Modulation of vitamin D action by local factors in bone
Bone provides rigid mechanical support, protects vital organs and serves as a reservoir of ions, such as calcium and phosphate, that can be mobilized from bone. There are two types of bone: cortical bone, which is composed of densely packed, mineralized collagen laid down in layers and provides rigidity, and trabecular bone which is spongy in appearance, and also consists of mineralized collagen and provides strength and elasticity. There are also two types of bone formation: intramembranous ossification, which primarily takes place in the calvarium and starts within the connective tissue, and endochondral ossification, which takes place in long bones and starts with the formation of cartilage followed by bone formation and mineralization. The mineralized matrix is composed of collagenous and noncollagenous proteins and contains a variety of locally produced growth factors.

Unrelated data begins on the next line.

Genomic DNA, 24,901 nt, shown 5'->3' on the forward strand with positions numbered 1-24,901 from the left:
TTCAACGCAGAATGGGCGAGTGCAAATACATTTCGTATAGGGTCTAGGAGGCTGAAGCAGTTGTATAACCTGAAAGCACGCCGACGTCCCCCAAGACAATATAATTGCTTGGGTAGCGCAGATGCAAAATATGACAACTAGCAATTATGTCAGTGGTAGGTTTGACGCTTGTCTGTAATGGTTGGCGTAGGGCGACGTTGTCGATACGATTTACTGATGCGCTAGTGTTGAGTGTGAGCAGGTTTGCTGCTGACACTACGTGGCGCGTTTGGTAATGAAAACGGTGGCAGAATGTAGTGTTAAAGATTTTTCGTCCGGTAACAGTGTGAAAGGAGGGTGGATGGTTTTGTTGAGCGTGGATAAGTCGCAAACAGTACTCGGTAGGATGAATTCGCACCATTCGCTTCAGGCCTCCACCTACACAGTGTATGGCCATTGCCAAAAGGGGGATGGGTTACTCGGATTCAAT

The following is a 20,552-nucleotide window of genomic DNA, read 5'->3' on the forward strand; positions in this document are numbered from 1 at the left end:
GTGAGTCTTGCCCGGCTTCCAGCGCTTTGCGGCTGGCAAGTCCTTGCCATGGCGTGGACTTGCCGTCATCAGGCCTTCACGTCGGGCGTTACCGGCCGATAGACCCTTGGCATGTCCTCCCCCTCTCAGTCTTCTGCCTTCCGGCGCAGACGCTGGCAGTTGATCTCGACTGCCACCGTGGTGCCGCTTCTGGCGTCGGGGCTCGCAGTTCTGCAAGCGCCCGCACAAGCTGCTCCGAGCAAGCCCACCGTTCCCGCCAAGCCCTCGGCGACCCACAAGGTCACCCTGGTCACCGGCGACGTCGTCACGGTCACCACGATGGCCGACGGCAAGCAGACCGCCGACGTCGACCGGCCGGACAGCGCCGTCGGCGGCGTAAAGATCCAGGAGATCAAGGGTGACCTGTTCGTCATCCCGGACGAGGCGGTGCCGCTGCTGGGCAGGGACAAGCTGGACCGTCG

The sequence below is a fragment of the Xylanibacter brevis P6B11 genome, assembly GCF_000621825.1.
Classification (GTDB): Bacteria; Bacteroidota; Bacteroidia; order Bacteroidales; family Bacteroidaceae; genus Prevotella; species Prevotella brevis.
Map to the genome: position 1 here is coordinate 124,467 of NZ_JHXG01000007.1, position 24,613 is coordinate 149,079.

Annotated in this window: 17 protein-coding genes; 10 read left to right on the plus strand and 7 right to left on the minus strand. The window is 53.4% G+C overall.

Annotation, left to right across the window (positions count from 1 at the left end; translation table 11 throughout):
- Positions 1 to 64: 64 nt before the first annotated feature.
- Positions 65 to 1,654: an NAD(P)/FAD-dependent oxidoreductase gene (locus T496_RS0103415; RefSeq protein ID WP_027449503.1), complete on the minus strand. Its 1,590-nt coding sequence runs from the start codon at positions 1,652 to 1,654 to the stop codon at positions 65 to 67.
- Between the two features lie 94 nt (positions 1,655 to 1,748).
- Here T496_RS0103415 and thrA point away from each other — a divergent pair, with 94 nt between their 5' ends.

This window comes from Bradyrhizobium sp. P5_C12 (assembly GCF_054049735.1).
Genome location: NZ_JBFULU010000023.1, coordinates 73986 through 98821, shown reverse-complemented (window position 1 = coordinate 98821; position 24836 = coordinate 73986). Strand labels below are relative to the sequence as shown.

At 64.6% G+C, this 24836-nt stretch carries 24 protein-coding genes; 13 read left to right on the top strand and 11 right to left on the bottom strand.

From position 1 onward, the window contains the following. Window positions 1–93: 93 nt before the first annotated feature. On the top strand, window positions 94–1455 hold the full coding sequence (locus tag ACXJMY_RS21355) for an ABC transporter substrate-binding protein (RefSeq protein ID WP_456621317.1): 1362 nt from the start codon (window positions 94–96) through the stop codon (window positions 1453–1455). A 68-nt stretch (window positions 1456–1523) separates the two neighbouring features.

|Keywords||Vitamin D, bone, enzyme|
|Promotor||Birkenhäger, J.C. (Jan)|
|Publisher||Erasmus MC: University Medical Center Rotterdam|
Staal, A.. (1996, June 27). Modulation of vitamin D action by local factors in bone. Erasmus MC: University Medical Center Rotterdam. Retrieved from http://hdl.handle.net/1765/22565